In early stage ovarian cancer, AC improves survival and reduces the risk of ovarian cancer recurring compared with no AC. Therefore AC in early stage disease should be considered in all women. However, it remains uncertain whether women with lower risk early stage disease will benefit much from AC and decisions to use AC should be mindful of this uncertainty, and the uncertainty regarding adverse events.
High-quality evidence indicates that adjuvant platinum-based chemotherapy is effective in prolonging survival in women with early stage (FIGO stage I/IIa) epithelial ovarian cancer. It remains uncertain whether women with low- and intermediate-risk early stage disease will benefit as much from adjuvant chemotherapy as women with high-risk disease. Decisions to use adjuvant chemotherapy (AC) in these women should be mindful of this uncertainty, and the uncertainty regarding adverse events. Treatment of women with lower risk disease should be individualised to take into account individual factors.
This is the second update of the review first published in the Cochrane Database of Systematic Reviews in 2009, Issue 1. Epithelial ovarian cancer is diagnosed in over 200,000 women worldwide each year. Ten to 20% of women are diagnosed early, when there is still a good possibility of cure. The treatment of early-stage (stage I and IIa) disease involves surgery to remove the disease, often followed by chemotherapy (adjuvant chemotherapy). The largest clinical trials of adjuvant chemotherapy show an overall survival (OS) advantage with platinum-based chemotherapy; however the precise role and type of this treatment in subgroups of women with differing prognoses needs to be defined.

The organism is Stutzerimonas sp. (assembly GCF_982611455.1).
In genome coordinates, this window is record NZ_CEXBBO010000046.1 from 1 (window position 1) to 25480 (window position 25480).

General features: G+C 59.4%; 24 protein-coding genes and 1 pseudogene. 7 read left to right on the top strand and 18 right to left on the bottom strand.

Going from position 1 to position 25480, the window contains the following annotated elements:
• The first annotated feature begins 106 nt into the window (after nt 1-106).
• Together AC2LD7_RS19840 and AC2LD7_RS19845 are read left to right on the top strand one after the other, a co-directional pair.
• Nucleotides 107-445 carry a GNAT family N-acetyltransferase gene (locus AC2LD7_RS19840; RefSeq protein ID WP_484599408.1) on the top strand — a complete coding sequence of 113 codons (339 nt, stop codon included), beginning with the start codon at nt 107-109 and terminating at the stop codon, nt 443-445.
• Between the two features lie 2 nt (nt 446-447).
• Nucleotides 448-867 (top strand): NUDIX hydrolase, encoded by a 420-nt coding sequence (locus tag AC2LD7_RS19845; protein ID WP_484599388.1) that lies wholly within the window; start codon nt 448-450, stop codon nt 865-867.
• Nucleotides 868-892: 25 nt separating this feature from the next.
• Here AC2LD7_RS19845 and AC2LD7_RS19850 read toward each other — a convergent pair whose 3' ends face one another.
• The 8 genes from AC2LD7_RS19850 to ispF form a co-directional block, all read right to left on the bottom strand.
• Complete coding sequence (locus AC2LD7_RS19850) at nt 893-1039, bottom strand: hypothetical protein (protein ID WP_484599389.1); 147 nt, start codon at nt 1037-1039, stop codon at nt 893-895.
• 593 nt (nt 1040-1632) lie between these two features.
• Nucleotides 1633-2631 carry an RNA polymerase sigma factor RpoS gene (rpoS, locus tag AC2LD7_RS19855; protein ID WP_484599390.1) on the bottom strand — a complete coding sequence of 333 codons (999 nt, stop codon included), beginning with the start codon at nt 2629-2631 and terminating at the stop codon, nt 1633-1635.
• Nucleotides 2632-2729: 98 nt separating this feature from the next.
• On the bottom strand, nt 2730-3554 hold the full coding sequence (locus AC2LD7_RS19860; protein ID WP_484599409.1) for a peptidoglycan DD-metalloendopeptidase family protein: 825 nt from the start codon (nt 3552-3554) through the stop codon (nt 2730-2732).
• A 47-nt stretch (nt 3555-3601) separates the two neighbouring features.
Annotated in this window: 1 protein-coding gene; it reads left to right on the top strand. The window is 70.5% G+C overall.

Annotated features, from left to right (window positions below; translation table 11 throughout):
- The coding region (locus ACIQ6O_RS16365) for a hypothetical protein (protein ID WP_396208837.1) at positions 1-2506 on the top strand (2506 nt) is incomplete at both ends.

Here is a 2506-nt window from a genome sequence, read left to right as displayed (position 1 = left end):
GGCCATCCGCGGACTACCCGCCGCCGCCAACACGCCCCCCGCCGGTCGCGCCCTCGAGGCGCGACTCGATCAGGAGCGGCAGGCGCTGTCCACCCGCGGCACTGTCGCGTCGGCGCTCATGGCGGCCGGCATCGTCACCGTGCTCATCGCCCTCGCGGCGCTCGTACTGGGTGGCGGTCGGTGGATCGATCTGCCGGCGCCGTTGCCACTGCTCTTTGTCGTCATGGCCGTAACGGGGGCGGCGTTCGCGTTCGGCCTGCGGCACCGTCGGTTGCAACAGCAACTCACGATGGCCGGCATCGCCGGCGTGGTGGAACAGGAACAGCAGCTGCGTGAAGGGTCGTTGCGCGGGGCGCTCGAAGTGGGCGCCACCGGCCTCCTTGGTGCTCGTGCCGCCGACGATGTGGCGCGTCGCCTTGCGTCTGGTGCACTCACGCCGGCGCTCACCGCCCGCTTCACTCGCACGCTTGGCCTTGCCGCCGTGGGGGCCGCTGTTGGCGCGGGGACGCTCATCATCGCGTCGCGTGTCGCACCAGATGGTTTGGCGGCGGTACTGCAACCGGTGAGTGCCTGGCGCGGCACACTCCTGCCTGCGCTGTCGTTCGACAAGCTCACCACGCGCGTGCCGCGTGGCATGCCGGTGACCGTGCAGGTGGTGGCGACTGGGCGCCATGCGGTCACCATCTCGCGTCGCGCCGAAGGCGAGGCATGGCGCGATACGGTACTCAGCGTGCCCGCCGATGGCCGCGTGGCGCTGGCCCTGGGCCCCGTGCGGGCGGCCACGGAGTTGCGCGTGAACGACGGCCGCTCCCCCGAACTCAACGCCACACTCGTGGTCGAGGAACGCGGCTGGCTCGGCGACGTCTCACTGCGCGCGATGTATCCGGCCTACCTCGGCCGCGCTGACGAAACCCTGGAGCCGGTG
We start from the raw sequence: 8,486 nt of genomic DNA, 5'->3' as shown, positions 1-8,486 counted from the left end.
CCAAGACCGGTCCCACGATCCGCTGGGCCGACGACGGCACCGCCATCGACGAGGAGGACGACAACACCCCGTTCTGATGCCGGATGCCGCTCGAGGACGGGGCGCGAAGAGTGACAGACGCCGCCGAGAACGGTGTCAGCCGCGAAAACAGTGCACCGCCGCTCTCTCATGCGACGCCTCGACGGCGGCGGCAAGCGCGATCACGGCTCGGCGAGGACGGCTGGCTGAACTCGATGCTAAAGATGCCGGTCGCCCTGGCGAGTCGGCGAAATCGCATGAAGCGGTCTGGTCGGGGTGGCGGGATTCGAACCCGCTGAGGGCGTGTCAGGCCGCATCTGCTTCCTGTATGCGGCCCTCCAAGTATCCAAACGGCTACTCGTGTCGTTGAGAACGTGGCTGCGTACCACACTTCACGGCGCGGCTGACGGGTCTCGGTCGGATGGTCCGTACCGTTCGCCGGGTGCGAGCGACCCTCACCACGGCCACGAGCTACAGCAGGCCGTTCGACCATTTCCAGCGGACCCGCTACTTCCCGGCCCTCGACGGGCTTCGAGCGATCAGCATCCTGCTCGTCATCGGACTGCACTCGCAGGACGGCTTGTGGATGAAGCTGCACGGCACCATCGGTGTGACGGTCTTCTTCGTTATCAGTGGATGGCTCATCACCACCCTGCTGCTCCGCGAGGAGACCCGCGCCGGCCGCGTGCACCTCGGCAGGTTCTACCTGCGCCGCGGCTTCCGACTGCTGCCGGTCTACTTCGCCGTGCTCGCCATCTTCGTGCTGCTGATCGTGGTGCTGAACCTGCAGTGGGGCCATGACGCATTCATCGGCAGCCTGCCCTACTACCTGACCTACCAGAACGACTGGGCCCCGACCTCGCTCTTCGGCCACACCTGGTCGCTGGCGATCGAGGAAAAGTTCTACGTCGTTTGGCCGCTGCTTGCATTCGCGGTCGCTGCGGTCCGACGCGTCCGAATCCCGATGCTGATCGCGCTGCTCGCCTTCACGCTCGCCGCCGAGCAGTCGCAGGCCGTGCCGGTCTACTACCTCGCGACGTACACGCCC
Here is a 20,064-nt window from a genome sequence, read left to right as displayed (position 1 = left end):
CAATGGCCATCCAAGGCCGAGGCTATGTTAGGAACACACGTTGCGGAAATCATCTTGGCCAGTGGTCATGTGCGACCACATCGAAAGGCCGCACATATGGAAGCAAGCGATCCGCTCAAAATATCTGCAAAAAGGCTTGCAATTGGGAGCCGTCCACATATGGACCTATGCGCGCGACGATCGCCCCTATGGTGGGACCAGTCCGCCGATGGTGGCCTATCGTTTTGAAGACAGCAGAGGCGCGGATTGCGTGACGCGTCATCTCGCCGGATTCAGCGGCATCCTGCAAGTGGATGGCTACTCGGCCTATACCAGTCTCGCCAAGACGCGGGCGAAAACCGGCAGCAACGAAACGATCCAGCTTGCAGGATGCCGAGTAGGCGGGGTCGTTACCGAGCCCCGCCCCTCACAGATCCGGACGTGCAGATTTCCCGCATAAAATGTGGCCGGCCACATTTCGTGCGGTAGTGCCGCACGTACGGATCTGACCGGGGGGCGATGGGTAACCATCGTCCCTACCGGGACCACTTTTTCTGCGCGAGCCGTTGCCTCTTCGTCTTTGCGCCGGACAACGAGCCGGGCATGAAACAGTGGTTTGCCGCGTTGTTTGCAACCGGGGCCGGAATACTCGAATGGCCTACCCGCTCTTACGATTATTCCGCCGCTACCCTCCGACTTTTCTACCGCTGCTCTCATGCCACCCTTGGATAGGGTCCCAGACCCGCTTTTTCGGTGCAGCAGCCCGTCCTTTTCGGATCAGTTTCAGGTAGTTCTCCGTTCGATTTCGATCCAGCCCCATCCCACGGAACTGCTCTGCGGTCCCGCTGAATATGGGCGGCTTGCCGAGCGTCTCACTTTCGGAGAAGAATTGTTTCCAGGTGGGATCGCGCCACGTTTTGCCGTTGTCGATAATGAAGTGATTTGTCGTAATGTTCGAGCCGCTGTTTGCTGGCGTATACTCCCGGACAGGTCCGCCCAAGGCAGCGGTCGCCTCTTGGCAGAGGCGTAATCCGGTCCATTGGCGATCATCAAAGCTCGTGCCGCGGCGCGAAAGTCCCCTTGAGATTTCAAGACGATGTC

To undertake a systematic review of the evidence for adjuvant chemotherapy in early-stage epithelial ovarian cancer to determine whether chemotherapy following surgery offers a survival advantage over the policy of observation following surgery (with chemotherapy reserved for treatment of disease recurrence); and to determine if clinical subgroups of women with differing prognoses, based on histological subtype or completeness of surgical staging, have more or less to gain from adjuvant chemotherapy.
We performed an electronic search using the Cochrane Gynaecological Cancer Specialized Register, Cochrane Central Register of Controlled Trials (CENTRAL 2015, Issue 3), MEDLINE (1948 to March week 5, 2015), and EMBASE (1980 to week 14, 2015). We developed the search strategy using free-text and medical subject headings (MeSH). We also searched registers of clinical trials and citation lists of included studies for potentially relevant studies.